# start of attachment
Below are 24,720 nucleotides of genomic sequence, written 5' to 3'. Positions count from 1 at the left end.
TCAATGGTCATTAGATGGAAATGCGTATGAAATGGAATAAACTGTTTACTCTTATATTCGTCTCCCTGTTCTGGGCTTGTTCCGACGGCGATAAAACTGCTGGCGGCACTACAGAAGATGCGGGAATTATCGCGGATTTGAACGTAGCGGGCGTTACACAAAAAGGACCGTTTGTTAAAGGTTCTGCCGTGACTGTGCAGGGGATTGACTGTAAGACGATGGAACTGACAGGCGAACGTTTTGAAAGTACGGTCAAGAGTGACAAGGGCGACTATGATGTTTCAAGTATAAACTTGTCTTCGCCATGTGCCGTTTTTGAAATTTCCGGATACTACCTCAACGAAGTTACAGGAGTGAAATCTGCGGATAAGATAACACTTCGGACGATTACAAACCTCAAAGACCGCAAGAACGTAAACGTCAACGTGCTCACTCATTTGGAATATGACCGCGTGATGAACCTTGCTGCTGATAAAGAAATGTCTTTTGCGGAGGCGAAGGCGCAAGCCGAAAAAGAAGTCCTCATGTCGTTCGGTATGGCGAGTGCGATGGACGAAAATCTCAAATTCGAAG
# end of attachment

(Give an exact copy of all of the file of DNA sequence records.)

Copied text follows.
Below are 24,720 nucleotides of genomic sequence, written 5' to 3'. Positions count from 1 at the left end.
TCAATGGTCATTAGATGGAAATGCGTATGAAATGGAATAAACTGTTTACTCTTATATTCGTCTCCCTGTTCTGGGCTTGTTCCGACGGCGATAAAACTGCTGGCGGCACTACAGAAGATGCGGGAATTATCGCGGATTTGAACGTAGCGGGCGTTACACAAAAAGGACCGTTTGTTAAAGGTTCTGCCGTGACTGTGCAGGGGATTGACTGTAAGACGATGGAACTGACAGGCGAACGTTTTGAAAGTACGGTCAAGAGTGACAAGGGCGACTATGATGTTTCAAGTATAAACTTGTCTTCGCCATGTGCCGTTTTTGAAATTTCCGGATACTACCTCAACGAAGTTACAGGAGTGAAATCTGCGGATAAGATAACACTTCGGACGATTACAAACCTCAAAGACCGCAAGAACGTAAACGTCAACGTGCTCACTCATTTGGAATATGACCGCGTGATGAACCTTGCTGCTGATAAAGAAATGTCTTTTGCGGAGGCGAAGGCGCAAGCCGAAAAAGAAGTCCTCATGTCGTTCGGTATGGCGAGTGCGATGGACGAAAATCTCAAATTCGAAG